Sampling and agitation of swine manure pits
Manure experts recommend sampling your manure pit to get the best estimate of the actual nutrient content, rather than using book values. But producers know that the manure is not the same from the top to the bottom of pits, and they question how large the changes in concentration will be from the first load to last. Three recent studies done at Iowa State University examined sampling accuracy and how well agitation homogenizes manure.
The first study compared nutrient content in the top, middle, and bottom of manure pits from 278 samples taken across the state. Table 1 shows the results of the pit sampling. The last row of the table, labeled vertical profile, shows data from samples that were taken by inserting an open polyvinyl chloride tube to the bottom of the pit, to get an average sample throughout the depth of the pit.
Stratification of total Kjeldahl nitrogen (TKN) and phosphorus (P2O5) is evident in the bottom samples. Ammonia (NH3-N) and potassium (K2O) are uniform from top to bottom. As the last two lines of Table 1 show, a vertical profile sample provides an accurate estimate of the top-middle-bottom average.
In the second study, for 109 of the 278 samples, manure dipped off the surface of pits was compared with average vertical profile values from the same pits. A sample dipped from the top of a pit and tested for TKN averaged 95 percent of a vertical profile TKN from the same pit. On the average, a top-dipped sample was within 5 lb/1000 gal of the pit average. Analyzing the top-dipped sample for ammonia, and then adjusting it to provide a TKN estimate, did not work nearly as well. The variation was greater. The top-dipped sample tested for ammonia (and adjusted by a fudge factor) could only be expected to be within 9 lb of the actual profile TKN. Top sampling did not work for P2O5. An error of 11 lb/1000 gal could be expected.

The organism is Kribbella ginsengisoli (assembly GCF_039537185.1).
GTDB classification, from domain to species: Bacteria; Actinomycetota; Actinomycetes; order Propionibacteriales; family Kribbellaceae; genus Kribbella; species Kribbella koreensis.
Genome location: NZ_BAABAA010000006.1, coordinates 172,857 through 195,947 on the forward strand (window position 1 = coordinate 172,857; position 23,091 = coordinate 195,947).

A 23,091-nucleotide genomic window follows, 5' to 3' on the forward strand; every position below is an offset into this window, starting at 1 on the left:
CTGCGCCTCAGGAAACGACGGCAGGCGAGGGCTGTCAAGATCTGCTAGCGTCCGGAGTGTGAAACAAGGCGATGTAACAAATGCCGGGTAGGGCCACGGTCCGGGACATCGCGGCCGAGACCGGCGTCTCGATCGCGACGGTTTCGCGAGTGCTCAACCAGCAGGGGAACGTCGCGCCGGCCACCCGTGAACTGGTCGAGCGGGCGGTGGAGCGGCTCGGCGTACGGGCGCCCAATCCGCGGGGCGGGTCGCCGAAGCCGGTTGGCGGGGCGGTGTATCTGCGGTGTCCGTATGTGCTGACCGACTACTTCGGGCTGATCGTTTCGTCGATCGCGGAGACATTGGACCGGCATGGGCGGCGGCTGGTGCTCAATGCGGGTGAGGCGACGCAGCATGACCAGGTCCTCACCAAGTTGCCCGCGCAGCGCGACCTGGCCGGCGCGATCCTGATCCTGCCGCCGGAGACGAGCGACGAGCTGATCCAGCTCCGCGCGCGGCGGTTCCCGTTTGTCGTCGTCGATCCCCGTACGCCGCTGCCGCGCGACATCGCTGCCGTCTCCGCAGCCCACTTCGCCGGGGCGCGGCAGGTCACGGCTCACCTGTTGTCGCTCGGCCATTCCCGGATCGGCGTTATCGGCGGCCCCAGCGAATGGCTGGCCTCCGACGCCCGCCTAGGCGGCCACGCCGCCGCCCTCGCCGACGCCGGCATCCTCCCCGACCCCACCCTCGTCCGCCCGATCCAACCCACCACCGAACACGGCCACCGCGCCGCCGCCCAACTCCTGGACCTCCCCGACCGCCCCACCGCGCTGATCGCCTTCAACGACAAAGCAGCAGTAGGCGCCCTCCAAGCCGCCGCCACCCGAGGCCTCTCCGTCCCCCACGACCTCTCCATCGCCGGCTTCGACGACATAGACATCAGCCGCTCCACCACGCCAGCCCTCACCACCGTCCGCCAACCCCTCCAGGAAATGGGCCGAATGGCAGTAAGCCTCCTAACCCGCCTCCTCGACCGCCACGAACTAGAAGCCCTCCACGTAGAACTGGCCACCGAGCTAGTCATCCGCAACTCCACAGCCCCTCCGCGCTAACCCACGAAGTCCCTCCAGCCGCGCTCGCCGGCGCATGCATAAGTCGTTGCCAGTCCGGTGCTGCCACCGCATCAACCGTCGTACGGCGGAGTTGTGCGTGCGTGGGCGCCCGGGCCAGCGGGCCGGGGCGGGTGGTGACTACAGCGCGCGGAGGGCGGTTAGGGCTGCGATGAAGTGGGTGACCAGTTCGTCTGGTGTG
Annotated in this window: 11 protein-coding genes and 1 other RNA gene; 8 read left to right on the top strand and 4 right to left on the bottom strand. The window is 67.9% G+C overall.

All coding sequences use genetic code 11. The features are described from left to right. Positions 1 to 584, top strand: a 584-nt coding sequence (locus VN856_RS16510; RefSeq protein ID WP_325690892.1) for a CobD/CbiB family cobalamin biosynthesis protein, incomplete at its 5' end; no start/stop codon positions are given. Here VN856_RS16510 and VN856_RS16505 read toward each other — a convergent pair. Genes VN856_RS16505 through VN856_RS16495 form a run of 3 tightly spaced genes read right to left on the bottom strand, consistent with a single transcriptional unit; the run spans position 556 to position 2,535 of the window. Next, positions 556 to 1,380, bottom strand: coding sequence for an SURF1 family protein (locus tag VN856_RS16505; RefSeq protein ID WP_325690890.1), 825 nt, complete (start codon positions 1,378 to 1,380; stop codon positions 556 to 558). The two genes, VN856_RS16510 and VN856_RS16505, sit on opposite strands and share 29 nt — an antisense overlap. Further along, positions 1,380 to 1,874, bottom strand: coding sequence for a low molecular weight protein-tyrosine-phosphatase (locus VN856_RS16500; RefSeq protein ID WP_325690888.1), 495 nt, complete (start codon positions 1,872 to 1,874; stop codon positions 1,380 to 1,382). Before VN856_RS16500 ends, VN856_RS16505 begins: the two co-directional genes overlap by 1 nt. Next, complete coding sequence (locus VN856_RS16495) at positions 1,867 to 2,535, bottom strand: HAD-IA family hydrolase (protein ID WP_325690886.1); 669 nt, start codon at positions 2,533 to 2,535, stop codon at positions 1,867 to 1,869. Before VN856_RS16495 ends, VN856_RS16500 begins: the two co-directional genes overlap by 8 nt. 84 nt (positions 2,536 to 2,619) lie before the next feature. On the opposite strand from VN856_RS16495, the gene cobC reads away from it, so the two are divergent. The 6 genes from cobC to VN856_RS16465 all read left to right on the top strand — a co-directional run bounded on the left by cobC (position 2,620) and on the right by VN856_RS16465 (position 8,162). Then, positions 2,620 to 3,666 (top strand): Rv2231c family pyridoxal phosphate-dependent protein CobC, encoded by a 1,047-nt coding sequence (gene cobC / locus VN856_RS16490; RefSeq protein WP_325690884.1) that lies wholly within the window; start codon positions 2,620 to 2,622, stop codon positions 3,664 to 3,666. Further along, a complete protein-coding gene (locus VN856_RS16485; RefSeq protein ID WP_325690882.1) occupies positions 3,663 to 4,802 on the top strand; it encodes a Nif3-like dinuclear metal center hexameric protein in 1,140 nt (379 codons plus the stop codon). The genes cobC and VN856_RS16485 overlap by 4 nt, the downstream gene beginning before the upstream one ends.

In the third study, the first, middle, and last loads of six separate pits were sampled in northwestern Iowa as the pits were pumped after being vigorously agitated. Agitation varied from a minimum of one 85-horsepower pump running for 4 hours up to two 150-horsepower pumps running for 4 hours. Table 2 shows nutrient concentration results. The P2O5 showed some increased concentration from the middle load to the last load. Other nutrients, however, were uniform throughout the pumping process. These data show that with good agitation, uniform manure concentrations can be achieved.
Summary. This research indicates that producers can accurately estimate manure nitrogen and potassium levels and handle the manure so that the nutrient concentrations are uniform. For best results, collect a vertical profile sample. However, samples that are dipped off the top of swine pits and tested for TKN provide accurate estimates of average TKN values in the pit. Testing a top-dipped sample for ammonia, however, does not provide reliable information about TKN concentrations. With good agitation, the average TKN value can be expected on all loads from first to last.
P2O5 is the most difficult to sample. It concentrates in the bottom of pits and requires a vertical profile sample to get a good estimate. And it is still subject to higher concentrations late in the pumpout process, even with vigorous agitation.
Table 1. Manure nutrient samples at the top, middle, bottom, and vertical profile of swine pits.
T, top; M, middle; B, bottom.
Table 2. Average values from six pits before and during agitation and pumpout.
aThe profile sample was taken before agitation.
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Page last updated October 5, 2004
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